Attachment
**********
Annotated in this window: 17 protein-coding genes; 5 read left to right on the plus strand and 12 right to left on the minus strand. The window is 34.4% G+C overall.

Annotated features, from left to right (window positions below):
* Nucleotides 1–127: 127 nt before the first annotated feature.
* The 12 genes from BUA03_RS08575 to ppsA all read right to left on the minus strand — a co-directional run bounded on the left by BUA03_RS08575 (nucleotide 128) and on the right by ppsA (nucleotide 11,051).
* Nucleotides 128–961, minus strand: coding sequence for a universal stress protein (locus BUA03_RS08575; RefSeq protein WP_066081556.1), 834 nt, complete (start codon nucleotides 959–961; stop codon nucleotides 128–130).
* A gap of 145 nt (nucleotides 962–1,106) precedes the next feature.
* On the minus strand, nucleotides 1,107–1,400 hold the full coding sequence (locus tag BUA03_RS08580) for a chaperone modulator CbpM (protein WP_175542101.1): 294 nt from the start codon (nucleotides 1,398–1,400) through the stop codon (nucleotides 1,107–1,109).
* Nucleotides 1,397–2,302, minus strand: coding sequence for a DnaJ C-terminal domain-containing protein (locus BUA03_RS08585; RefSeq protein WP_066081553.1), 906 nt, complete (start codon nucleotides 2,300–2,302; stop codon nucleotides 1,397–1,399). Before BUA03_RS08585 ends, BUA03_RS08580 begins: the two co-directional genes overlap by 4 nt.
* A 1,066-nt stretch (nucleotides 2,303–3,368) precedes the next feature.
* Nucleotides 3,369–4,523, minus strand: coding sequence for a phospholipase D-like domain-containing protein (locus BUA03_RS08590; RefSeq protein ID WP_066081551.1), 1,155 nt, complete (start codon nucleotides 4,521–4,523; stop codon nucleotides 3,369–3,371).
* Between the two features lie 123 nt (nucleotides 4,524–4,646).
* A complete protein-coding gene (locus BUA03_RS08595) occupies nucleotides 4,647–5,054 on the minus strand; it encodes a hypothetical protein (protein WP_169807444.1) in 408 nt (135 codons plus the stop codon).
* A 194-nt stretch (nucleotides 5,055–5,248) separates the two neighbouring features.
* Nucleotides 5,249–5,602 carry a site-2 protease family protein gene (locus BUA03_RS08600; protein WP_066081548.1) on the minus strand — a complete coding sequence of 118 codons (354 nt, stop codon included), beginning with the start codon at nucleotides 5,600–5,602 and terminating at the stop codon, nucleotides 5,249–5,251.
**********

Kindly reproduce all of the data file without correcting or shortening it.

Annotated in this window: 17 protein-coding genes; 5 read left to right on the plus strand and 12 right to left on the minus strand. The window is 34.4% G+C overall.

Annotated features, from left to right (window positions below):
* Nucleotides 1–127: 127 nt before the first annotated feature.
* The 12 genes from BUA03_RS08575 to ppsA all read right to left on the minus strand — a co-directional run bounded on the left by BUA03_RS08575 (nucleotide 128) and on the right by ppsA (nucleotide 11,051).
* Nucleotides 128–961, minus strand: coding sequence for a universal stress protein (locus BUA03_RS08575; RefSeq protein WP_066081556.1), 834 nt, complete (start codon nucleotides 959–961; stop codon nucleotides 128–130).
* A gap of 145 nt (nucleotides 962–1,106) precedes the next feature.
* On the minus strand, nucleotides 1,107–1,400 hold the full coding sequence (locus tag BUA03_RS08580) for a chaperone modulator CbpM (protein WP_175542101.1): 294 nt from the start codon (nucleotides 1,398–1,400) through the stop codon (nucleotides 1,107–1,109).
* Nucleotides 1,397–2,302, minus strand: coding sequence for a DnaJ C-terminal domain-containing protein (locus BUA03_RS08585; RefSeq protein WP_066081553.1), 906 nt, complete (start codon nucleotides 2,300–2,302; stop codon nucleotides 1,397–1,399). Before BUA03_RS08585 ends, BUA03_RS08580 begins: the two co-directional genes overlap by 4 nt.
* A 1,066-nt stretch (nucleotides 2,303–3,368) precedes the next feature.
* Nucleotides 3,369–4,523, minus strand: coding sequence for a phospholipase D-like domain-containing protein (locus BUA03_RS08590; RefSeq protein ID WP_066081551.1), 1,155 nt, complete (start codon nucleotides 4,521–4,523; stop codon nucleotides 3,369–3,371).
* Between the two features lie 123 nt (nucleotides 4,524–4,646).
* A complete protein-coding gene (locus BUA03_RS08595) occupies nucleotides 4,647–5,054 on the minus strand; it encodes a hypothetical protein (protein WP_169807444.1) in 408 nt (135 codons plus the stop codon).
* A 194-nt stretch (nucleotides 5,055–5,248) separates the two neighbouring features.
* Nucleotides 5,249–5,602 carry a site-2 protease family protein gene (locus BUA03_RS08600; protein WP_066081548.1) on the minus strand — a complete coding sequence of 118 codons (354 nt, stop codon included), beginning with the start codon at nucleotides 5,600–5,602 and terminating at the stop codon, nucleotides 5,249–5,251.